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Environment cases benefit from IT use

By CAO YIN in Beijing and LI YINGQING in Kunming | China Daily | Updated: 2021-05-28 09:15
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Aerial photo taken on Aug 19, 2020 shows wind turbines in Jiucaiping scenic spot in Southwest China's Guizhou province. [Photo/Xinhua]

Judicial participants at an international meeting have called for increased use of information technology in handling environment related cases to promote ecological and environmental governance.

They made the call in a declaration issued on Thursday at the World Judicial Conference on Environment, which was jointly held by the Supreme People's Court, China's top court, and the United Nations Environment Programme, in Kunming, capital of Yunnan province.

With the theme "Role of the Judiciary in Advancing Ecological Civilization: Building a Shared Future for All Life on Earth", the conference attracted more than 160 representatives, including judges and diplomats from 27 countries and international organizations.

After sharing ideas on several hot environmental topics, the attendees urged the application of more information technologies, such as artificial intelligence, big data and blockchain, in preventing and solving environment-related disputes to make handling such cases more convenient, efficient and transparent.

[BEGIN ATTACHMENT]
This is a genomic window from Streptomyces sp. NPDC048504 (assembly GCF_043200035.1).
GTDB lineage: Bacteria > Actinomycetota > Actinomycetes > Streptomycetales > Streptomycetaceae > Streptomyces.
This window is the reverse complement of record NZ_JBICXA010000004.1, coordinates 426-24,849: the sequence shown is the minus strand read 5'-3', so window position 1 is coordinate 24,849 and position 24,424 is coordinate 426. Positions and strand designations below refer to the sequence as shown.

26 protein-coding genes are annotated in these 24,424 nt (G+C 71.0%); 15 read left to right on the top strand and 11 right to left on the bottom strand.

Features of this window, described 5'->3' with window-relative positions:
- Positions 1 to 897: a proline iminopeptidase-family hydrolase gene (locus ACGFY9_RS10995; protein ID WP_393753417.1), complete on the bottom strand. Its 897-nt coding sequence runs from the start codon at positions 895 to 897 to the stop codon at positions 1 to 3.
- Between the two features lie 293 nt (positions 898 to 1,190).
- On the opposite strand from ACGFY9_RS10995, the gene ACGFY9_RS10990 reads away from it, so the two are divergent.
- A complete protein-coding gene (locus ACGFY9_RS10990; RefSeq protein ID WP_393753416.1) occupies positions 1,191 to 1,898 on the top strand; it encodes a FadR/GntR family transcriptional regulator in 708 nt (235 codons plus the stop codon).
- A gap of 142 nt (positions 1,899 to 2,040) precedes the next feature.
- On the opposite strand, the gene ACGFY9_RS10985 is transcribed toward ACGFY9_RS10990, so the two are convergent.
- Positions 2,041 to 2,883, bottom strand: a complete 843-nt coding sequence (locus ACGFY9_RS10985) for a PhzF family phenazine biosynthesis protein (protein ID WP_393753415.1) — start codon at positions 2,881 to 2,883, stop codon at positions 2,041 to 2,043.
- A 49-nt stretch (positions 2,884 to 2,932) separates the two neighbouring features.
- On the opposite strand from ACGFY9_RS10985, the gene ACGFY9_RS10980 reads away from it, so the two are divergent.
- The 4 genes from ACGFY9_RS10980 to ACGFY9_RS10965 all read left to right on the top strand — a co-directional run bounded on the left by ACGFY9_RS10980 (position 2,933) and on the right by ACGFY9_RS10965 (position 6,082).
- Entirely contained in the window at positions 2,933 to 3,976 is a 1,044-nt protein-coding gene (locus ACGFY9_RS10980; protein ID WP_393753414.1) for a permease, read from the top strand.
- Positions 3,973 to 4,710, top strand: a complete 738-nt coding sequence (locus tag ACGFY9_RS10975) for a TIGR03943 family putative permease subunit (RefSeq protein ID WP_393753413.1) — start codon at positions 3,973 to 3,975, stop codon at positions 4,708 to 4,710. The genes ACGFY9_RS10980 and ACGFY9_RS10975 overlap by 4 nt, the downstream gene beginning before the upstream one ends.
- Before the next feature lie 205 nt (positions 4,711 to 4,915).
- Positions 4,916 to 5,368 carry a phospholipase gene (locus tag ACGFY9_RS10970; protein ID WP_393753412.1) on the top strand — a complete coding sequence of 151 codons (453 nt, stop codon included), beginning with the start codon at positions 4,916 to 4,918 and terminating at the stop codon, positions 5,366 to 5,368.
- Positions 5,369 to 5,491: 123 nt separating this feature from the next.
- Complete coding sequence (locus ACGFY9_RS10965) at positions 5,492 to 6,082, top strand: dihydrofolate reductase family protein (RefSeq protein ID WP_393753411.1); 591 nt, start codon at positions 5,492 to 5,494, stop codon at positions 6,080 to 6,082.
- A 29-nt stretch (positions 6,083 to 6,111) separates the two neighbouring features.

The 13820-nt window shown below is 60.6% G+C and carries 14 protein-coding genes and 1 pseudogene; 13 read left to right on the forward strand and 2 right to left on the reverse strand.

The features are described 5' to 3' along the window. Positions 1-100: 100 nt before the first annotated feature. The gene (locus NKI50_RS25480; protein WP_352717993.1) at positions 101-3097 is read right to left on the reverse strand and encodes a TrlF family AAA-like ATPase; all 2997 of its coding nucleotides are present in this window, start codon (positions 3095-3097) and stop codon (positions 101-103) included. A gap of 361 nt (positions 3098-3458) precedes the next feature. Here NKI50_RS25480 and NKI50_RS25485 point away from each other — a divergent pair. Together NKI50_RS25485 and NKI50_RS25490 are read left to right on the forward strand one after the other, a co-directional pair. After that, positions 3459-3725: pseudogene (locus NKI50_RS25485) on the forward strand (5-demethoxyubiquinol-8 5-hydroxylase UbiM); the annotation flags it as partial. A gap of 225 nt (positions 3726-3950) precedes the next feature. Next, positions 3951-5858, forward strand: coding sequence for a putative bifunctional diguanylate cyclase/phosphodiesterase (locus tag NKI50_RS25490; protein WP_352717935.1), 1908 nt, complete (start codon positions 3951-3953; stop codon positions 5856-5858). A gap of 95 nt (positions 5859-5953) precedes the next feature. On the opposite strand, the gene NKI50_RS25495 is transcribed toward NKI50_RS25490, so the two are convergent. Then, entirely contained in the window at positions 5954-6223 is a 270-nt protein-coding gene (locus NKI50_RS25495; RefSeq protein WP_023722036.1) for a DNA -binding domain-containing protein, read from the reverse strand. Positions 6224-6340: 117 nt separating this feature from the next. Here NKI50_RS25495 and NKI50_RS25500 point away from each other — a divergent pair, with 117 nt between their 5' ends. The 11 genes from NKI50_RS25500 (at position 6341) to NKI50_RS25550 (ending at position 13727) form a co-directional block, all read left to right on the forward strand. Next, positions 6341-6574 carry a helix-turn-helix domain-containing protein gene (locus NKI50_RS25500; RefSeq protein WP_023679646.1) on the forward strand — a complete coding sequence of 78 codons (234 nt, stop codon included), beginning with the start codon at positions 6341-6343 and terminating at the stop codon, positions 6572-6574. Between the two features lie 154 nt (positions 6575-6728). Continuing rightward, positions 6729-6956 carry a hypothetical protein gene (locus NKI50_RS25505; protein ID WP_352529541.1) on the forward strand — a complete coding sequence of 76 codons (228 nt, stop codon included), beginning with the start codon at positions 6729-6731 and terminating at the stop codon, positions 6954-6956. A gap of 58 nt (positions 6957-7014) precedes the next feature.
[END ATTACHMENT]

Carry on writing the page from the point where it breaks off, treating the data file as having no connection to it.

While pledging a stronger judicial response to environmental crises, including climate change, biodiversity conservation and pollution control, the participants also agreed to use diversified judicial measures, such as those related to prevention, restoration and public interest litigation, to contribute to ecological and environmental governance, according to the declaration.

Saying rule of law has an irreplaceable and crucial role in global environmental governance, they plan to improve the professionalism of environmental justice by strengthening judicial training concerning the environment, and enhancing transnational judicial internships and the cultivation of judges, it said.

International exchanges, mutual visits, learning and sharing as well as cooperation on the environment among judicial workers across the world are also indispensable in building a community of all life on earth, it added.

On Wednesday, when the conference opened, President Xi Jinping said in a congratulatory letter that China would like to join hands and work with every nation and international organization to build a beautiful home with harmony between people and nature.

Xi, who is also general secretary of the Communist Party of China Central Committee and chairman of the Central Military Commission, noted the country has continued to deepen judicial reforms and innovations in environment protection and has accumulated useful experience in judicial protection in the area.

Lauding China's determination and legislative, administrative and judicial measures in environment protection, Ambeng Kandakasi, Papua New Guinea's deputy chief justice, expressed interest in China's judicial practices in conserving biodiversity and protecting the environment along the Yangtze River and in other areas.

Christina Voigt, a law professor at the University of Oslo, Norway, said she has been impressed by what Chinese judges have done for environmental protection, noting that their use of rule of law in the restoration of and compensation for environmental damage was something other countries could learn from.

Voigt, also chairwoman of the Climate Change Specialist Group of the International Union for Conservation of Nature's World Commission on Environmental Law, expressed her desire to have more global exchanges, adding that sharing data on environmental justice is significant and helpful.

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